My sanity is dependent on indulging in a little me-time here and there. It’s necessary to occasionally escape from the responsibilities and stresses of being a working mom of three little ones, with extra endeavors on my plate. While I may advocate for multi-tasking whenever possible to maximize your productivity, it’s also important to work a little peace into each day. I was excited to receive a book called The Art of Calm, by Rebecca Ascher-Walsh, which promised to provide “photographs and wisdom to balance your life,” in exchange for providing an honest review for my readers.
This book features a quotes, tips, and ideas centered on finding peace in this crazy world. There are a few recipes and a list of reading recommendations. It is a quick read, although you’re more likely to enjoy a few pages at a time instead of digesting it cover to cover. I love the quick and practical tidbits of advice, as well as the fact that the author is an advocate of taking naps (a favorite hobby of mine.) However, I most enjoyed perusing the beautiful pictures and reading the enlightening quotes. Flipping through the pages of this book is a calming experience in and of itself.
“Have regular hours for work and play, make each day both useful and pleasant, and prove that you understand the worth of time by employing it well. Then youth will be delightful, old age will bring few regrets, and life become a beautiful success.”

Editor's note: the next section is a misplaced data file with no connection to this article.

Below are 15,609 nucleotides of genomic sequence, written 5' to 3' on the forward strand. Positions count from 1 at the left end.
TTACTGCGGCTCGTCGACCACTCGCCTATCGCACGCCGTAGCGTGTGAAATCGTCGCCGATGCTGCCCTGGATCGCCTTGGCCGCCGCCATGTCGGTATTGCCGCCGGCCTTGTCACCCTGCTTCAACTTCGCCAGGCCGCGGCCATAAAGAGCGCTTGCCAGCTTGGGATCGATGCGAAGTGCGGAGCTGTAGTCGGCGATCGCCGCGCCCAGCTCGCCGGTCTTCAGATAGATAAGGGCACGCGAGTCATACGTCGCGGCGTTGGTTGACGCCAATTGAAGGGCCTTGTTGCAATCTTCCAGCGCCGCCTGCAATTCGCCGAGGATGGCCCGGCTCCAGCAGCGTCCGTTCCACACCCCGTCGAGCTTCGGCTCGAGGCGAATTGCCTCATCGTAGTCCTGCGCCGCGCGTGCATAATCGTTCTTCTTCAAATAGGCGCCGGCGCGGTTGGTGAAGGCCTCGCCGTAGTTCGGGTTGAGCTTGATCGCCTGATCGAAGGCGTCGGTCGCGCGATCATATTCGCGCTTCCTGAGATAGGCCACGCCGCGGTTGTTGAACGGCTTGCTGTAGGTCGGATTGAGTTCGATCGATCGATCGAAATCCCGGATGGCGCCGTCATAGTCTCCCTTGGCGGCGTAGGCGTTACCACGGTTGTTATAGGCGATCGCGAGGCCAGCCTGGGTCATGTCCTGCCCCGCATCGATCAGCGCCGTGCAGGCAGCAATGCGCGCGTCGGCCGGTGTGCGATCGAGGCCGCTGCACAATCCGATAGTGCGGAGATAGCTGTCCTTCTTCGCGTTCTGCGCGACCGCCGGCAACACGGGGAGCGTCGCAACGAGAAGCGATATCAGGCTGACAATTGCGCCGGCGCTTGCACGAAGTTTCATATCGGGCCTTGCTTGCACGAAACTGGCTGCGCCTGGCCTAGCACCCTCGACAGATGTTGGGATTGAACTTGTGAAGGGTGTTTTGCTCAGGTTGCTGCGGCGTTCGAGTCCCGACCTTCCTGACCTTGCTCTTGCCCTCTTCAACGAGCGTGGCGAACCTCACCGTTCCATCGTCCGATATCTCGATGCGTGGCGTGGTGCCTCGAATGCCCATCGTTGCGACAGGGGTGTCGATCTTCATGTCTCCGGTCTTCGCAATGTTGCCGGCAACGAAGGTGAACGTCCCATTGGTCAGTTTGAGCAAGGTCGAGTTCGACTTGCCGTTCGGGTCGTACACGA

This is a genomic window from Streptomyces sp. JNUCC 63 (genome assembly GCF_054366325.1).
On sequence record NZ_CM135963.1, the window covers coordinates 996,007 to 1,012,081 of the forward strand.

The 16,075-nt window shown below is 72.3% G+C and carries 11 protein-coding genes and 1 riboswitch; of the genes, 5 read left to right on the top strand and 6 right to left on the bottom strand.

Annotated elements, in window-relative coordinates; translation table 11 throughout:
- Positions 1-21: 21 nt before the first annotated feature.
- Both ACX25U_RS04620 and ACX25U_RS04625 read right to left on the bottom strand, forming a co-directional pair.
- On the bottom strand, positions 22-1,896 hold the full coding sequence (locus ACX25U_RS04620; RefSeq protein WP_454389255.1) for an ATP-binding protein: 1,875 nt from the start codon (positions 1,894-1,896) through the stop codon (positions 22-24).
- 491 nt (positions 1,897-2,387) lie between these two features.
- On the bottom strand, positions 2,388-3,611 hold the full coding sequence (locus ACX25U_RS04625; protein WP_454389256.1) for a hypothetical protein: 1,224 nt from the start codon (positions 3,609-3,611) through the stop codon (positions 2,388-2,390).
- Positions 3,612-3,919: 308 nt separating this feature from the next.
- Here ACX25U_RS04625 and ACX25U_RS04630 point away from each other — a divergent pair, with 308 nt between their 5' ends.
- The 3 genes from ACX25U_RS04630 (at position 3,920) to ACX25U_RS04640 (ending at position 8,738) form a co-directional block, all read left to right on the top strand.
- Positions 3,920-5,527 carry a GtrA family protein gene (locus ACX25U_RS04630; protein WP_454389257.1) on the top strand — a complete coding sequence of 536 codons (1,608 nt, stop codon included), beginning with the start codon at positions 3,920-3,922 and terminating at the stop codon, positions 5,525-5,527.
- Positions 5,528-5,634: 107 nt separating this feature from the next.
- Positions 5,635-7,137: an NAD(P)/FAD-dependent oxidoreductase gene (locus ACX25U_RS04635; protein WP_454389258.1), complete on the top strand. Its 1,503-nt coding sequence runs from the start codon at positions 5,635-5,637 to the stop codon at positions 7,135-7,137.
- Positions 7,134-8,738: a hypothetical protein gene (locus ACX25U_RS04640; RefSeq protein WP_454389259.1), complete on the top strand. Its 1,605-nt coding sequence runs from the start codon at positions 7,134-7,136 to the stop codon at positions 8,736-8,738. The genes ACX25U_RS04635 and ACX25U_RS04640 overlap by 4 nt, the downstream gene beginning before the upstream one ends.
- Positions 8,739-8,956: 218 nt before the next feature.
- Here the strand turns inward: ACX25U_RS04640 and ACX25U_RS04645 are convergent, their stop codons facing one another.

– Louisa May Alcott, Little Women
“When you feel overwhelmed, repeat this to yourself until you remember that it’s true: You’ll get it all done. You always have.”
This little treasure would be perfect for a coffee table. It is well suited for a waiting room, to impart some quick tips to anyone flipping through the pages. And for any minimalists out there, it really is a little book, only about three and a half by five inches. I think The Art of Calm would make a really great gift for a frazzled, struggling working mom. As someone who has come a long way in starting to win the battle to achieve balance and purpose, it’s easy to forget about how many other woman are really struggling with the demands of a busy life.
My only issue with this book is the suggestions that involve spending money in order to relax. The author suggests taking yourself out on a date by going to the movies or out to eat. There are a few pages devoted to owning certain items of clothing. She suggests investing in a white noise machine, buying perfume when you’re in a good mood, and booking a reflexology appointment. There are a lot of stressed people out there who have debt weighing on their minds. Spending money on indulgences may feel good in the moment, but it’s likely going to be outweighed by regret when the credit card bill comes in the mail. Granted, the majority of the author’s advice and tips do not require any spending. And there are alternatives, such as taking yourself on a homemade picnic, instead of going out to a fancy dinner.
Overall, I think it is a beautiful reference guide for ways to minimize the stress in your day-to-day life. It refocuses you on being thankful and taking time for yourself. This little treasure invokes calm reflection, which can help anyone who is searching for balance, motivation, and the insight to find worthwhile goals in life.
Thank you to the author and TLC Book Tours for providing me with a free copy of this lovely book.